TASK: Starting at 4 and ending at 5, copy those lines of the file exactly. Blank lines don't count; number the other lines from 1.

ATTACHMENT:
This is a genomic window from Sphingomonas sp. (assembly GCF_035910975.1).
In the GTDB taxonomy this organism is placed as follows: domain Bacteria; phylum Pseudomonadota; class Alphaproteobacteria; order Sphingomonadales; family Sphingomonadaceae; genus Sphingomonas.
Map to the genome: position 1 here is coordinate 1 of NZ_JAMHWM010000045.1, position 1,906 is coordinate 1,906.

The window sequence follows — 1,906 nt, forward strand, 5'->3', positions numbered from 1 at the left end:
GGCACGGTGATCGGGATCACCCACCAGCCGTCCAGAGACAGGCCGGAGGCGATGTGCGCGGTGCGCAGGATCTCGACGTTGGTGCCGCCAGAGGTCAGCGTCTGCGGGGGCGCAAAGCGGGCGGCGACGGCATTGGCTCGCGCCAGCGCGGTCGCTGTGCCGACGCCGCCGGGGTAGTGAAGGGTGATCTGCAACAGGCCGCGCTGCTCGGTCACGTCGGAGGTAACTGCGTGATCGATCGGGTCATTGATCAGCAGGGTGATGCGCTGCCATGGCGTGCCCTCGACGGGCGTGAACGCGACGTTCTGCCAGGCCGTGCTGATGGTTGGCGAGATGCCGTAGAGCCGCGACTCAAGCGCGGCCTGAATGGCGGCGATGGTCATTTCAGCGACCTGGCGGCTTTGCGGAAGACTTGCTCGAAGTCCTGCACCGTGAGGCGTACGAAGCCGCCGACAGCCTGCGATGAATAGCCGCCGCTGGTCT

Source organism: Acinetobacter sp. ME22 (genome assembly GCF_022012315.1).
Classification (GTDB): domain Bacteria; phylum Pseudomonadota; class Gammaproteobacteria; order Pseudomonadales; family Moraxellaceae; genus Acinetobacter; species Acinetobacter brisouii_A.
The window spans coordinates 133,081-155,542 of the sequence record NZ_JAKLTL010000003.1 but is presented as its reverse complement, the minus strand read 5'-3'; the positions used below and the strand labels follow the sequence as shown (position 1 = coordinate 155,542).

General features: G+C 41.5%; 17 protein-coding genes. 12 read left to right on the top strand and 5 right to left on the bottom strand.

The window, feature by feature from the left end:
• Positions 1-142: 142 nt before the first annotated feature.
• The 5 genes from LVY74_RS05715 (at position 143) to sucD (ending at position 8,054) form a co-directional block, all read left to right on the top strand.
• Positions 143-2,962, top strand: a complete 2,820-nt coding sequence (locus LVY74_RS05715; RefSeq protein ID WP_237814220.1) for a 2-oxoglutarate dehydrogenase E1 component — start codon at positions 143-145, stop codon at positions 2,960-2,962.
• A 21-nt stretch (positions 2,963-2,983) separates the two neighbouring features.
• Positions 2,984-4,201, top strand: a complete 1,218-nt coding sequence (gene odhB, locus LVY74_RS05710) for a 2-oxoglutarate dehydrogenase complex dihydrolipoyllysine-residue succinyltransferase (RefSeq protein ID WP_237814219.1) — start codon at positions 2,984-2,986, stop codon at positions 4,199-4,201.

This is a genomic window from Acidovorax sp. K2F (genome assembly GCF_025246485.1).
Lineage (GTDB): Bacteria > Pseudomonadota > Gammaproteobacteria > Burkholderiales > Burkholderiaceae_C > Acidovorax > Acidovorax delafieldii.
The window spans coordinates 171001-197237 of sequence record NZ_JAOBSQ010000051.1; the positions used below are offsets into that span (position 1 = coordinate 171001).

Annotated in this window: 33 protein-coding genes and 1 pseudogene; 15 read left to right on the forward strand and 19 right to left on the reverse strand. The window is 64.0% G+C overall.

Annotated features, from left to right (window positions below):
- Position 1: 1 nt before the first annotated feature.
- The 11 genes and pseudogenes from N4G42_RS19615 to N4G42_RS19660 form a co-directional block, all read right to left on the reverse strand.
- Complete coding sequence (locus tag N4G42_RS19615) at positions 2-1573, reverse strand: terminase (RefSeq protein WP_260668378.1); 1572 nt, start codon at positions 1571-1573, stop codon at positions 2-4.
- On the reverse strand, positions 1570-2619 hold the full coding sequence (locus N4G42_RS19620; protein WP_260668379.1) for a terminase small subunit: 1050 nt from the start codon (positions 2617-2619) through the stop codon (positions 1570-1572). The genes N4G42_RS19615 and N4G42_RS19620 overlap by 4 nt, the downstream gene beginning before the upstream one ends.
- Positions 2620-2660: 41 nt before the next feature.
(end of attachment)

The window sequence follows — 1,906 nt, forward strand, 5'->3', positions numbered from 1 at the left end:
GGCACGGTGATCGGGATCACCCACCAGCCGTCCAGAGACAGGCCGGAGGCGATGTGCGCGGTGCGCAGGATCTCGACGTTGGTGCCGCCAGAGGTCAGCGTCTGCGGGGGCGCAAAGCGGGCGGCGACGGCATTGGCTCGCGCCAGCGCGGTCGCTGTGCCGACGCCGCCGGGGTAGTGAAGGGTGATCTGCAACAGGCCGCGCTGCTCGGTCACGTCGGAGGTAACTGCGTGATCGATCGGGTCATTGATCAGCAGGGTGATGCGCTGCCATGGCGTGCCCTCGACGGGCGTGAACGCGACGTTCTGCCAGGCCGTGCTGATGGTTGGCGAGATGCCGTAGAGCCGCGACTCAAGCGCGGCCTGAATGGCGGCGATGGTCATTTCAGCGACCTGGCGGCTTTGCGGAAGACTTGCTCGAAGTCCTGCACCGTGAGGCGTACGAAGCCGCCGACAGCCTGCGATGAATAGCCGCCGCTGGTCT